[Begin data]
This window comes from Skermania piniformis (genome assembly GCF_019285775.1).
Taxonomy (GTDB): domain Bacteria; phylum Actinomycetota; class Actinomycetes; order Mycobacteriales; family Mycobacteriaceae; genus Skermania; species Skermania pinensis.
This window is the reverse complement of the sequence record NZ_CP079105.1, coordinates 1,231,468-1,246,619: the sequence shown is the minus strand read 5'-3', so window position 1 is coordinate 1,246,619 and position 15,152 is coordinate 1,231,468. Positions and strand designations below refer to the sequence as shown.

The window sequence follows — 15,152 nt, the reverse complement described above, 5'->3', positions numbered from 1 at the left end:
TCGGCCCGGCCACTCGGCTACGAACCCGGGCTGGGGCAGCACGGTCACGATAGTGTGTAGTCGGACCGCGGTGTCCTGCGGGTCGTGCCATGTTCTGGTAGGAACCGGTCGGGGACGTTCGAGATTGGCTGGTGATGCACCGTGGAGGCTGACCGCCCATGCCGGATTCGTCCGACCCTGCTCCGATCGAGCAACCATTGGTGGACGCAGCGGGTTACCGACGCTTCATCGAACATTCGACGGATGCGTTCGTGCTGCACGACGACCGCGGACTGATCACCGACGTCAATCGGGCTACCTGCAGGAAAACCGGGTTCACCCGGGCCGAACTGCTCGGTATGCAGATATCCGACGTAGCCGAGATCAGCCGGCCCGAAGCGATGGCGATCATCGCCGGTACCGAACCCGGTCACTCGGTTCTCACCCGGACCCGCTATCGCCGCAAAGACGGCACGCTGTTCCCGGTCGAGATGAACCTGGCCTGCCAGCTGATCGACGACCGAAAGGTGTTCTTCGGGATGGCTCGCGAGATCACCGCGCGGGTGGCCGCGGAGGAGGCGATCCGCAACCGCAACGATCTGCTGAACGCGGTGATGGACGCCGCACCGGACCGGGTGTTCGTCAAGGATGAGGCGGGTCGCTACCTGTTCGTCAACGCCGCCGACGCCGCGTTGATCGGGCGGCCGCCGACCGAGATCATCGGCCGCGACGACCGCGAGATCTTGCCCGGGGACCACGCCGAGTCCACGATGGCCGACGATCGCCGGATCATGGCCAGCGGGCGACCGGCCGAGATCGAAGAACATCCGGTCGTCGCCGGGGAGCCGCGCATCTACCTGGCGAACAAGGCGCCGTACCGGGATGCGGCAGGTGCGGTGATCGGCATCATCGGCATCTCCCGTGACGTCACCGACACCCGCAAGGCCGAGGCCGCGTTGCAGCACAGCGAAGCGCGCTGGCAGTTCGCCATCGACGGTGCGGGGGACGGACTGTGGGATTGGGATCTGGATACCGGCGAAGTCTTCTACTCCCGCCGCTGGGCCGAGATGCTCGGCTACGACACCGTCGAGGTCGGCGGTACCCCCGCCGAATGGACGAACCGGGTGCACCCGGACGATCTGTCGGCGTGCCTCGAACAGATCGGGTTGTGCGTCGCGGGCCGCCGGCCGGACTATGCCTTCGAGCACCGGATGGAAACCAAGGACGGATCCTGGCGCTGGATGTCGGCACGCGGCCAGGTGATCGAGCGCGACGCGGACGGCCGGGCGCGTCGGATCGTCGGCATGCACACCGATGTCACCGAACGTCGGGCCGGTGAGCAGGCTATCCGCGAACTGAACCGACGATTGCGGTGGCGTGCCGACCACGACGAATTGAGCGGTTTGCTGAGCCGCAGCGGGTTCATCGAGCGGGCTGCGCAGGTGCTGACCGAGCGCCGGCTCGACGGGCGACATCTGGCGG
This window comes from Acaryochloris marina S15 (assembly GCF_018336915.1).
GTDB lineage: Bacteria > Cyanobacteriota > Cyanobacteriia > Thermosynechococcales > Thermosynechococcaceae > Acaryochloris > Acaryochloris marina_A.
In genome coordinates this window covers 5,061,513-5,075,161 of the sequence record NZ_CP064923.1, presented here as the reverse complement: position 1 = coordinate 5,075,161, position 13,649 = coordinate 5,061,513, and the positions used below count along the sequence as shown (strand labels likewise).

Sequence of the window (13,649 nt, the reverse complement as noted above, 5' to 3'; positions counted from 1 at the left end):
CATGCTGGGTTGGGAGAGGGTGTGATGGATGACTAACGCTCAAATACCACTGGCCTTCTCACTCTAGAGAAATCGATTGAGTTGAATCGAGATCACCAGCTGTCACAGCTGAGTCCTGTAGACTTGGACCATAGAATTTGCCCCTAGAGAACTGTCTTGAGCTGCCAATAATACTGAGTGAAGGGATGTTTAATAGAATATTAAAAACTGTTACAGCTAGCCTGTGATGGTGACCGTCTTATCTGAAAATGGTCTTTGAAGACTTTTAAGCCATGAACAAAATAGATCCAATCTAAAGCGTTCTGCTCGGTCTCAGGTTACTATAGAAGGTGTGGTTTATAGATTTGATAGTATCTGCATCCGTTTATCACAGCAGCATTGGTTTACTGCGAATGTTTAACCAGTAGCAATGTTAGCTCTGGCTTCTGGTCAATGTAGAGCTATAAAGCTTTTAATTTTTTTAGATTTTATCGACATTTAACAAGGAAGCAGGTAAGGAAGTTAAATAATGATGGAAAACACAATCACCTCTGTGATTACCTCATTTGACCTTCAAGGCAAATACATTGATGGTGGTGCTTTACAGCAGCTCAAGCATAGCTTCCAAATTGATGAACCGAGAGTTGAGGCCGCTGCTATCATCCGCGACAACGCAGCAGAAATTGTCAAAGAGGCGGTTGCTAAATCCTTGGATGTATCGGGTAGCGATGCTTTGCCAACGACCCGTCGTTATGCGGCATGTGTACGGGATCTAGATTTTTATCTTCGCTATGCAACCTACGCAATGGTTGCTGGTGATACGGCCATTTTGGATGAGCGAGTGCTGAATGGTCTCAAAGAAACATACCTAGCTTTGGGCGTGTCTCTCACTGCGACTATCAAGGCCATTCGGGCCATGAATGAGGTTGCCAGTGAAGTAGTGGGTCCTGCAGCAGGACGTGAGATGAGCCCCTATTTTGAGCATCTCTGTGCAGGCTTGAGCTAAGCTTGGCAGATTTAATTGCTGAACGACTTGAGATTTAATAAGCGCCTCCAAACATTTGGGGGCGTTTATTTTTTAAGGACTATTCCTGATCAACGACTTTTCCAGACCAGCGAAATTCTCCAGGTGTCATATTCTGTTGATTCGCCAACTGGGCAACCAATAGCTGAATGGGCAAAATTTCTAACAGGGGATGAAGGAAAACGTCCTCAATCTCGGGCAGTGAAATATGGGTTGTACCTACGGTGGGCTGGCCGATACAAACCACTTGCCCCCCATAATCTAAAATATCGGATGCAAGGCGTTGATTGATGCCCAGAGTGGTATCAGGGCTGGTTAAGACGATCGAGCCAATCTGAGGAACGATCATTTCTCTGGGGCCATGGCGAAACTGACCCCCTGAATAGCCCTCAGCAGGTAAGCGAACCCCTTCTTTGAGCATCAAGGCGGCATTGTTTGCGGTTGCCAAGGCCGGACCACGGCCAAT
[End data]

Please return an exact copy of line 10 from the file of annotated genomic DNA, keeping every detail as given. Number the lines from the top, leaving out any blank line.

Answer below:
CATGCTGGGTTGGGAGAGGGTGTGATGGATGACTAACGCTCAAATACCACTGGCCTTCTCACTCTAGAGAAATCGATTGAGTTGAATCGAGATCACCAGCTGTCACAGCTGAGTCCTGTAGACTTGGACCATAGAATTTGCCCCTAGAGAACTGTCTTGAGCTGCCAATAATACTGAGTGAAGGGATGTTTAATAGAATATTAAAAACTGTTACAGCTAGCCTGTGATGGTGACCGTCTTATCTGAAAATGGTCTTTGAAGACTTTTAAGCCATGAACAAAATAGATCCAATCTAAAGCGTTCTGCTCGGTCTCAGGTTACTATAGAAGGTGTGGTTTATAGATTTGATAGTATCTGCATCCGTTTATCACAGCAGCATTGGTTTACTGCGAATGTTTAACCAGTAGCAATGTTAGCTCTGGCTTCTGGTCAATGTAGAGCTATAAAGCTTTTAATTTTTTTAGATTTTATCGACATTTAACAAGGAAGCAGGTAAGGAAGTTAAATAATGATGGAAAACACAATCACCTCTGTGATTACCTCATTTGACCTTCAAGGCAAATACATTGATGGTGGTGCTTTACAGCAGCTCAAGCATAGCTTCCAAATTGATGAACCGAGAGTTGAGGCCGCTGCTATCATCCGCGACAACGCAGCAGAAATTGTCAAAGAGGCGGTTGCTAAATCCTTGGATGTATCGGGTAGCGATGCTTTGCCAACGACCCGTCGTTATGCGGCATGTGTACGGGATCTAGATTTTTATCTTCGCTATGCAACCTACGCAATGGTTGCTGGTGATACGGCCATTTTGGATGAGCGAGTGCTGAATGGTCTCAAAGAAACATACCTAGCTTTGGGCGTGTCTCTCACTGCGACTATCAAGGCCATTCGGGCCATGAATGAGGTTGCCAGTGAAGTAGTGGGTCCTGCAGCAGGACGTGAGATGAGCCCCTATTTTGAGCATCTCTGTGCAGGCTTGAGCTAAGCTTGGCAGATTTAATTGCTGAACGACTTGAGATTTAATAAGCGCCTCCAAACATTTGGGGGCGTTTATTTTTTAAGGACTATTCCTGATCAACGACTTTTCCAGACCAGCGAAATTCTCCAGGTGTCATATTCTGTTGATTCGCCAACTGGGCAACCAATAGCTGAATGGGCAAAATTTCTAACAGGGGATGAAGGAAAACGTCCTCAATCTCGGGCAGTGAAATATGGGTTGTACCTACGGTGGGCTGGCCGATACAAACCACTTGCCCCCCATAATCTAAAATATCGGATGCAAGGCGTTGATTGATGCCCAGAGTGGTATCAGGGCTGGTTAAGACGATCGAGCCAATCTGAGGAACGATCATTTCTCTGGGGCCATGGCGAAACTGACCCCCTGAATAGCCCTCAGCAGGTAAGCGAACCCCTTCTTTGAGCATCAAGGCGGCATTGTTTGCGGTTGCCAAGGCCGGACCACGGCCAAT